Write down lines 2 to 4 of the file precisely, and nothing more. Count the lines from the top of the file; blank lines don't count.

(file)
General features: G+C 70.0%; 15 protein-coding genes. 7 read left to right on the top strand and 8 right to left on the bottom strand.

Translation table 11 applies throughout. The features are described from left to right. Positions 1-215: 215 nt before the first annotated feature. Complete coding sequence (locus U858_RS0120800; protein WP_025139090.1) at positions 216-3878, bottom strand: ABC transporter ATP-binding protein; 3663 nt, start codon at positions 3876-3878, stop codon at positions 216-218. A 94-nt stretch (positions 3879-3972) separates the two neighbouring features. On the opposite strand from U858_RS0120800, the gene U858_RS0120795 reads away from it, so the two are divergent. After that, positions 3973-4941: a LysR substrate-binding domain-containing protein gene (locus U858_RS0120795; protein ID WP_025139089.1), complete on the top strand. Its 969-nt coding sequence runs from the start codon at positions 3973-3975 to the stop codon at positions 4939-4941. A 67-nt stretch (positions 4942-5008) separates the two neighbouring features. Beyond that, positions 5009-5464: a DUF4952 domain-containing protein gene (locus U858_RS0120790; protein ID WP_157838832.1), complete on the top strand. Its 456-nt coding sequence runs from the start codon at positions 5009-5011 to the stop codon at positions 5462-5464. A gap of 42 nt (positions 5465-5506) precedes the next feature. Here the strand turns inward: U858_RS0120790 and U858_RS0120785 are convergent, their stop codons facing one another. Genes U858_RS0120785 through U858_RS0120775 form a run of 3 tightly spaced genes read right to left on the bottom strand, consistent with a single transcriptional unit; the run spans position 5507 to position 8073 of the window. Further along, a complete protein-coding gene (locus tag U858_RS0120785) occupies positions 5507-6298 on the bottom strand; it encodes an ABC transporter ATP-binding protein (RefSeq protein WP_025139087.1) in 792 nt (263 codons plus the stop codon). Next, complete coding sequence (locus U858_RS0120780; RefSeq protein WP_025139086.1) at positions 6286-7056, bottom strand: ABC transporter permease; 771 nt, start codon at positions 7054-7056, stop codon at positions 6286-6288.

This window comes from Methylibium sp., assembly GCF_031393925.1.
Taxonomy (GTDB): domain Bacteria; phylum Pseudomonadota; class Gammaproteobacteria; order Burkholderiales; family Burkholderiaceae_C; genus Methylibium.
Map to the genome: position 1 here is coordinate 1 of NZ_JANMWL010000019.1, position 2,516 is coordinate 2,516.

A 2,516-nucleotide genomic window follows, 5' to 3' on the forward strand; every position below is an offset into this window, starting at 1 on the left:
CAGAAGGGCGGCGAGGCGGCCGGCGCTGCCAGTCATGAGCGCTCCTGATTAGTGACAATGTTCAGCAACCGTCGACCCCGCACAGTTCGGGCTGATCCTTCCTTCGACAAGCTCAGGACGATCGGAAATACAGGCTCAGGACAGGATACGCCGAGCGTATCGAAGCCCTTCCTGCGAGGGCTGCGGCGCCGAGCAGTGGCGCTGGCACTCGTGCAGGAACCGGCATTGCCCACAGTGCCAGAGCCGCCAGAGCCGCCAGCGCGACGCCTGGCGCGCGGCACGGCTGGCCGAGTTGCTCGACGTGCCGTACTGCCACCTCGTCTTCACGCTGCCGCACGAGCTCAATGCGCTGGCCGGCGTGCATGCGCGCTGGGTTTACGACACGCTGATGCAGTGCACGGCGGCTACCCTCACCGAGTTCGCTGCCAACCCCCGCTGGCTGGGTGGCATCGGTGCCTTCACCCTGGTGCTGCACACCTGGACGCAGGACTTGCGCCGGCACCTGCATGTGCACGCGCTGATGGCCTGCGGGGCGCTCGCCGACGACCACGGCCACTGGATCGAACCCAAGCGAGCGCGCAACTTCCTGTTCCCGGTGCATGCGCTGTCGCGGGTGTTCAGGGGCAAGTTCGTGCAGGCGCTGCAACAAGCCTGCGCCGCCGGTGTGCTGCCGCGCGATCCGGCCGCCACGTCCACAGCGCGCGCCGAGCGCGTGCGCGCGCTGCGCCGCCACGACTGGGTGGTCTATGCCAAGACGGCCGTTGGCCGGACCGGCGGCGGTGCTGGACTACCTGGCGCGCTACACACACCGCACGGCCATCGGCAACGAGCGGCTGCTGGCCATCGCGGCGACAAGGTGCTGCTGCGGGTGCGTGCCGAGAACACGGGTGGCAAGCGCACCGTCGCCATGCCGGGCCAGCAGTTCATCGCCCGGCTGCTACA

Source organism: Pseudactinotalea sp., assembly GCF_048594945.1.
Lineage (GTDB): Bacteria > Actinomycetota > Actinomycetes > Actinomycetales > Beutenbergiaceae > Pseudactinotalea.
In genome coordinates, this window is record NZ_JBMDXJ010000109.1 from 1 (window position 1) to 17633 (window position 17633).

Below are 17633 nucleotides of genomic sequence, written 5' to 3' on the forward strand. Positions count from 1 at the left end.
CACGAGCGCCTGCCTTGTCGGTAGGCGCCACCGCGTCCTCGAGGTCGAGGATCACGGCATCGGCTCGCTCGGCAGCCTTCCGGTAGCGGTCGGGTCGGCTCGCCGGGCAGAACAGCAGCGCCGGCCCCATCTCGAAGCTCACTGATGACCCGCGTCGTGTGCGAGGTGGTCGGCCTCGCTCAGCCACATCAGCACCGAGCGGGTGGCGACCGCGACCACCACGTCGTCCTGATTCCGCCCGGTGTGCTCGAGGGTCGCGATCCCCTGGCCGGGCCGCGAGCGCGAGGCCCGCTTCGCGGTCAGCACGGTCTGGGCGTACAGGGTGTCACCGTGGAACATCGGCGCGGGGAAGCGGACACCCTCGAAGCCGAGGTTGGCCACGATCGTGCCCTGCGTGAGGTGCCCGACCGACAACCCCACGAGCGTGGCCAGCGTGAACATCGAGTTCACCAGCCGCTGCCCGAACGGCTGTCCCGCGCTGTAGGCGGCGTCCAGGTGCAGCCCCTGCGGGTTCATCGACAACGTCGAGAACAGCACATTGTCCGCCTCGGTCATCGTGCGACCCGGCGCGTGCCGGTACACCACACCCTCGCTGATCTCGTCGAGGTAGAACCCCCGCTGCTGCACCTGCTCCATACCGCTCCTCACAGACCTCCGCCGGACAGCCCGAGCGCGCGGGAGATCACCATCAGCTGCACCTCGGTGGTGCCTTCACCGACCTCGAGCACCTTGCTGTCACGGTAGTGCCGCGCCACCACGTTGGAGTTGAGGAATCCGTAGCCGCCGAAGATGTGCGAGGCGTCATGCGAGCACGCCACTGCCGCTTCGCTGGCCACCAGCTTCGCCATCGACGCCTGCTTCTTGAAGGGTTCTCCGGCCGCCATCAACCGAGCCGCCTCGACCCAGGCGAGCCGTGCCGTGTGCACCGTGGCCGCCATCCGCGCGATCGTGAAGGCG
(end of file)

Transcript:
Translation table 11 applies throughout. The features are described from left to right. Positions 1-215: 215 nt before the first annotated feature. Complete coding sequence (locus U858_RS0120800; protein WP_025139090.1) at positions 216-3878, bottom strand: ABC transporter ATP-binding protein; 3663 nt, start codon at positions 3876-3878, stop codon at positions 216-218. A 94-nt stretch (positions 3879-3972) separates the two neighbouring features. On the opposite strand from U858_RS0120800, the gene U858_RS0120795 reads away from it, so the two are divergent. After that, positions 3973-4941: a LysR substrate-binding domain-containing protein gene (locus U858_RS0120795; protein ID WP_025139089.1), complete on the top strand. Its 969-nt coding sequence runs from the start codon at positions 3973-3975 to the stop codon at positions 4939-4941. A 67-nt stretch (positions 4942-5008) separates the two neighbouring features. Beyond that, positions 5009-5464: a DUF4952 domain-containing protein gene (locus U858_RS0120790; protein ID WP_157838832.1), complete on the top strand. Its 456-nt coding sequence runs from the start codon at positions 5009-5011 to the stop codon at positions 5462-5464. A gap of 42 nt (positions 5465-5506) precedes the next feature. Here the strand turns inward: U858_RS0120790 and U858_RS0120785 are convergent, their stop codons facing one another. Genes U858_RS0120785 through U858_RS0120775 form a run of 3 tightly spaced genes read right to left on the bottom strand, consistent with a single transcriptional unit; the run spans position 5507 to position 8073 of the window. Further along, a complete protein-coding gene (locus tag U858_RS0120785) occupies positions 5507-6298 on the bottom strand; it encodes an ABC transporter ATP-binding protein (RefSeq protein WP_025139087.1) in 792 nt (263 codons plus the stop codon). Next, complete coding sequence (locus U858_RS0120780; RefSeq protein WP_025139086.1) at positions 6286-7056, bottom strand: ABC transporter permease; 771 nt, start codon at positions 7054-7056, stop codon at positions 6286-6288.

This window comes from Methylibium sp., assembly GCF_031393925.1.
Taxonomy (GTDB): domain Bacteria; phylum Pseudomonadota; class Gammaproteobacteria; order Burkholderiales; family Burkholderiaceae_C; genus Methylibium.